I bought a Century WASr 10 recently (within the last couple of months) and mine has a chrome lined barrel! I've heard that at some point Century's WASR 10 imports won't have barrels attached so maybe there is merit to that argument regarding non-chrome lines barrels. But every one I looked at before buying the one I have had a chrome lined barrel.
I concur., barrels are soft in relative terms as their function is to endure heat cycles and flex and fairly high pressures. Have not heard many bad things regarding Century/Green Mountain barrels.
Many folks lump everything they hear ., eg., keyholing Tantal barrels.., to all other products and firerams assembled by Century.
I was in no way saying century manufactured tokarwev slides: I was simply illistrating the fact that 'soft' steel does in fact exhist, and has been used in firearms. So, its not as if its impossible to use steel in a gun that is not hard enough.
Here's some info from the manufacturer of some of the Tantal barrels, Green Mountain. The thread is 4 pages long and BM-ARM-DPMS-guns, general manager of Green Mountain Rifle Barrels replies in it beginning on page 2 with a lot of good info. With testing going on as we speak,(type), with a new chrome lined barrel for us CAI Tantal owners. Mine, an original non-chromed barrel has been problem free so far with probably 800 rounds thru it.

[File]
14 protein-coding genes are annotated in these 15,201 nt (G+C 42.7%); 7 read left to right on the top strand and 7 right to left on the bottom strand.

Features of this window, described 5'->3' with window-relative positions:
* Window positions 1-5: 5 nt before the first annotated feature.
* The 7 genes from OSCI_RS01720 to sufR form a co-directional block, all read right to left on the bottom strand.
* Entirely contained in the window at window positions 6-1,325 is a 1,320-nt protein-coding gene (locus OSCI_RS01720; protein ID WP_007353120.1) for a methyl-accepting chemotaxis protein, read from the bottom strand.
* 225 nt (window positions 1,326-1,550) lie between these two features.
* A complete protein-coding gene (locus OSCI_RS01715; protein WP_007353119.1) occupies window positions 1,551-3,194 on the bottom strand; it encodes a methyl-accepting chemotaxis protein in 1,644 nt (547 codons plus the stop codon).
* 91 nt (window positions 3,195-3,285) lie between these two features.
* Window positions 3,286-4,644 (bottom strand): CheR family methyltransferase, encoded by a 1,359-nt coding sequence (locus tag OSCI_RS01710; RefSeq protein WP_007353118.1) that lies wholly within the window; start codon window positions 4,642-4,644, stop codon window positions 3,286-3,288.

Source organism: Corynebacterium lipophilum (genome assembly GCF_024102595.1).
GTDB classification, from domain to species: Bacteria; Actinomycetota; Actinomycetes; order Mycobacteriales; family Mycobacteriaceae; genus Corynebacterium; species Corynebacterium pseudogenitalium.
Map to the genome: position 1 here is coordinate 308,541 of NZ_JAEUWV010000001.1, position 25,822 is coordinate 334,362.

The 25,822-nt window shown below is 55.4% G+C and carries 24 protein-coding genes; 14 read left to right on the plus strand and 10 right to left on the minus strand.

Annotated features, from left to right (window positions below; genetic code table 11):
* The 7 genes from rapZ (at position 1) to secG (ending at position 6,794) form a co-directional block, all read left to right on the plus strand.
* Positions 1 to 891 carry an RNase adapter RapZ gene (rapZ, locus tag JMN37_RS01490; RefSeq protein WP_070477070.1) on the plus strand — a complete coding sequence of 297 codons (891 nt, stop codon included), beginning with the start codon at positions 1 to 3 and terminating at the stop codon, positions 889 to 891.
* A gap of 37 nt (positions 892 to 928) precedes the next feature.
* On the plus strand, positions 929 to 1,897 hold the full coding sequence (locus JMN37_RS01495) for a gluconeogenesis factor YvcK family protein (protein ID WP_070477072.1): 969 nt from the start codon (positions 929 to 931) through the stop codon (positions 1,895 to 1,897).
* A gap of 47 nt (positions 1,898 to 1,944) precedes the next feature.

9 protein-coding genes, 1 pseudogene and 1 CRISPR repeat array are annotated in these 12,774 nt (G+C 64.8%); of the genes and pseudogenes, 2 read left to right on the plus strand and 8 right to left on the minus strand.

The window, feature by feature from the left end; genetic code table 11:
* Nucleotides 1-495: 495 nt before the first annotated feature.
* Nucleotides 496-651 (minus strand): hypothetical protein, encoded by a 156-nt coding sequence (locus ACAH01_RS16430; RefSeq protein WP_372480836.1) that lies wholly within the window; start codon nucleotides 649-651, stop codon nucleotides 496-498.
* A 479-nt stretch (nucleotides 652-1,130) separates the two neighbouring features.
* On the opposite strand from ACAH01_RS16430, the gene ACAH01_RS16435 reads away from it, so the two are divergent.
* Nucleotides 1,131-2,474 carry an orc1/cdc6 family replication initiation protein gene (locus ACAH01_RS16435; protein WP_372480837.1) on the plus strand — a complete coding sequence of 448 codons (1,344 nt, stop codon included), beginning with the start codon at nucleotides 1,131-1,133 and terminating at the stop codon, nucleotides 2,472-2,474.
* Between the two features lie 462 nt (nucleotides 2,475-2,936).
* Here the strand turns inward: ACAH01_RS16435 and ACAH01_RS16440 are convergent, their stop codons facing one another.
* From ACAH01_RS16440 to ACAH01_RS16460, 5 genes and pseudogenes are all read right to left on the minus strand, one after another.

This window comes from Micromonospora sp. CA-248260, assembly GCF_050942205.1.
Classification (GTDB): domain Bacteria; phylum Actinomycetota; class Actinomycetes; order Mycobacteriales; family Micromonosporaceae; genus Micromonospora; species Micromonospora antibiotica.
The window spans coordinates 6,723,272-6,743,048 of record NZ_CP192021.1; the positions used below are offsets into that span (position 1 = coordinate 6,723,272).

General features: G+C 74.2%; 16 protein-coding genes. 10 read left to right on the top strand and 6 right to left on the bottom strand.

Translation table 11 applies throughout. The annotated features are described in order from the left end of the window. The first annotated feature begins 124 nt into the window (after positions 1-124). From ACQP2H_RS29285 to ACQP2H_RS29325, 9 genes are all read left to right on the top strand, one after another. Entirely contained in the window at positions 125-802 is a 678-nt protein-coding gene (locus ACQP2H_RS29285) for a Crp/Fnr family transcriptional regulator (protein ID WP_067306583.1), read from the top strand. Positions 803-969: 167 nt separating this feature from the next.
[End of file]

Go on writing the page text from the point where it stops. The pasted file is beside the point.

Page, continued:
Soft steel generally would refer to non hardened steel which is really only necessary on parts that are subject to increased wear or impact. The old Browning High Powers generally were starting to show wear at 10,000 rounds or so as an example. According to a recent article I read, the american chrome is not as thick as some Warsaw Pact barrels due to enviromental concerns. That being said I would prefer a chrome barrel but it is not essential for me since most modern ammo is non-corrosive and the lands and grooves are sharper on a non-chromed barrel that should produce better accuracy. I'm just lazy and don't clean my guns as often as I should, hence my preference. Keyholeing is the only issue I have heard of with some Century ak-74 barrels perhaps due to barrel dimensions or incorrect twist rate for that bullet weight they are using. Green Mountain has a good reputation as far as I have heard. Hope this helps.
I wonder if bad barrels (keyholing) has become bad barrels (soft steel).
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well, my century '74 (Bulgarian AK-74 "M74") has the non-chrome barrel and shoots like a champ, very impressed with the barrel, not sure if its green mountain or not though